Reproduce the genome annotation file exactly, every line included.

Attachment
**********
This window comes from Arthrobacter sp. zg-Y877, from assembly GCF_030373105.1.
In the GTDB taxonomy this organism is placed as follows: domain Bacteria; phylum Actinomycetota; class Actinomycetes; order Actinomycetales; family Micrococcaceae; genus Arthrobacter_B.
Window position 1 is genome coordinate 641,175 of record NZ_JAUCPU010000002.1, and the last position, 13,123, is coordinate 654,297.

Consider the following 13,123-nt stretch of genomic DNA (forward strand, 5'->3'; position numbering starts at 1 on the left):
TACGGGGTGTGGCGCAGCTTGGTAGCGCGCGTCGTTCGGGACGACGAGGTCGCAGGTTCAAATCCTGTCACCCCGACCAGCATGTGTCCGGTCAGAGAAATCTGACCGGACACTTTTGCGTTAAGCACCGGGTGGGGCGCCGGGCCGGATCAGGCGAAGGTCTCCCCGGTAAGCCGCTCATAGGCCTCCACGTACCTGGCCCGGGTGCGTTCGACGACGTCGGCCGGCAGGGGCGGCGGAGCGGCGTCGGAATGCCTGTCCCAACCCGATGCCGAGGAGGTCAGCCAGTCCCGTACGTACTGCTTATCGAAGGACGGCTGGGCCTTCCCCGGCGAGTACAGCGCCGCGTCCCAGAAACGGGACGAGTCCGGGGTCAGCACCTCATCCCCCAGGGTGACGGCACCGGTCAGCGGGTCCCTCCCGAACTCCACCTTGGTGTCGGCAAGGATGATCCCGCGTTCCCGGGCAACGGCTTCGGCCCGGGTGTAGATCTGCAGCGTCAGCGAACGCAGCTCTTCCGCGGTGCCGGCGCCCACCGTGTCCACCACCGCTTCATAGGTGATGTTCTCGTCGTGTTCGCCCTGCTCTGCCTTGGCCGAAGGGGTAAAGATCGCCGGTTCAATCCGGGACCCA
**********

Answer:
This window comes from Arthrobacter sp. zg-Y877, from assembly GCF_030373105.1.
In the GTDB taxonomy this organism is placed as follows: domain Bacteria; phylum Actinomycetota; class Actinomycetes; order Actinomycetales; family Micrococcaceae; genus Arthrobacter_B.
Window position 1 is genome coordinate 641,175 of record NZ_JAUCPU010000002.1, and the last position, 13,123, is coordinate 654,297.

Consider the following 13,123-nt stretch of genomic DNA (forward strand, 5'->3'; position numbering starts at 1 on the left):
TACGGGGTGTGGCGCAGCTTGGTAGCGCGCGTCGTTCGGGACGACGAGGTCGCAGGTTCAAATCCTGTCACCCCGACCAGCATGTGTCCGGTCAGAGAAATCTGACCGGACACTTTTGCGTTAAGCACCGGGTGGGGCGCCGGGCCGGATCAGGCGAAGGTCTCCCCGGTAAGCCGCTCATAGGCCTCCACGTACCTGGCCCGGGTGCGTTCGACGACGTCGGCCGGCAGGGGCGGCGGAGCGGCGTCGGAATGCCTGTCCCAACCCGATGCCGAGGAGGTCAGCCAGTCCCGTACGTACTGCTTATCGAAGGACGGCTGGGCCTTCCCCGGCGAGTACAGCGCCGCGTCCCAGAAACGGGACGAGTCCGGGGTCAGCACCTCATCCCCCAGGGTGACGGCACCGGTCAGCGGGTCCCTCCCGAACTCCACCTTGGTGTCGGCAAGGATGATCCCGCGTTCCCGGGCAACGGCTTCGGCCCGGGTGTAGATCTGCAGCGTCAGCGAACGCAGCTCTTCCGCGGTGCCGGCGCCCACCGTGTCCACCACCGCTTCATAGGTGATGTTCTCGTCGTGTTCGCCCTGCTCTGCCTTGGCCGAAGGGGTAAAGATCGCCGGTTCAATCCGGGACCCA